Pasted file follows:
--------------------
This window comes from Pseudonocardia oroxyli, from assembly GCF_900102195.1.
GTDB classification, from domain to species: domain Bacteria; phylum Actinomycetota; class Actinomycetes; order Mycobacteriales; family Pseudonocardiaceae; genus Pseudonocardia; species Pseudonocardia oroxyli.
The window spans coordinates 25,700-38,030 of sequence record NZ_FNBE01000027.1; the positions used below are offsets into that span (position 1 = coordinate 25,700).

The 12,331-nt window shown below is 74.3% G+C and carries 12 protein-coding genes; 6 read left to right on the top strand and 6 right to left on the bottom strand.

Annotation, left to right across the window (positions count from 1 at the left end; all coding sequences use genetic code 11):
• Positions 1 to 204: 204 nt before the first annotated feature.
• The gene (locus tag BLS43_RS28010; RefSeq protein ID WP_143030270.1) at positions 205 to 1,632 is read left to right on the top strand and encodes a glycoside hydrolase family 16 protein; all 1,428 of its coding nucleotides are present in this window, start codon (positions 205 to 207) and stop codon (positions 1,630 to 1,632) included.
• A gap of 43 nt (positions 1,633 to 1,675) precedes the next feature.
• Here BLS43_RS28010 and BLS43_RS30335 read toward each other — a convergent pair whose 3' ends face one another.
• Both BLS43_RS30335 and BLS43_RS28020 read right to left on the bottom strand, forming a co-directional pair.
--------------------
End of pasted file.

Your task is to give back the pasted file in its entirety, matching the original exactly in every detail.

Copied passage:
This window comes from Pseudonocardia oroxyli, from assembly GCF_900102195.1.
GTDB classification, from domain to species: domain Bacteria; phylum Actinomycetota; class Actinomycetes; order Mycobacteriales; family Pseudonocardiaceae; genus Pseudonocardia; species Pseudonocardia oroxyli.
The window spans coordinates 25,700-38,030 of sequence record NZ_FNBE01000027.1; the positions used below are offsets into that span (position 1 = coordinate 25,700).

The 12,331-nt window shown below is 74.3% G+C and carries 12 protein-coding genes; 6 read left to right on the top strand and 6 right to left on the bottom strand.

Annotation, left to right across the window (positions count from 1 at the left end; all coding sequences use genetic code 11):
• Positions 1 to 204: 204 nt before the first annotated feature.
• The gene (locus tag BLS43_RS28010; RefSeq protein ID WP_143030270.1) at positions 205 to 1,632 is read left to right on the top strand and encodes a glycoside hydrolase family 16 protein; all 1,428 of its coding nucleotides are present in this window, start codon (positions 205 to 207) and stop codon (positions 1,630 to 1,632) included.
• A gap of 43 nt (positions 1,633 to 1,675) precedes the next feature.
• Here BLS43_RS28010 and BLS43_RS30335 read toward each other — a convergent pair whose 3' ends face one another.
• Both BLS43_RS30335 and BLS43_RS28020 read right to left on the bottom strand, forming a co-directional pair.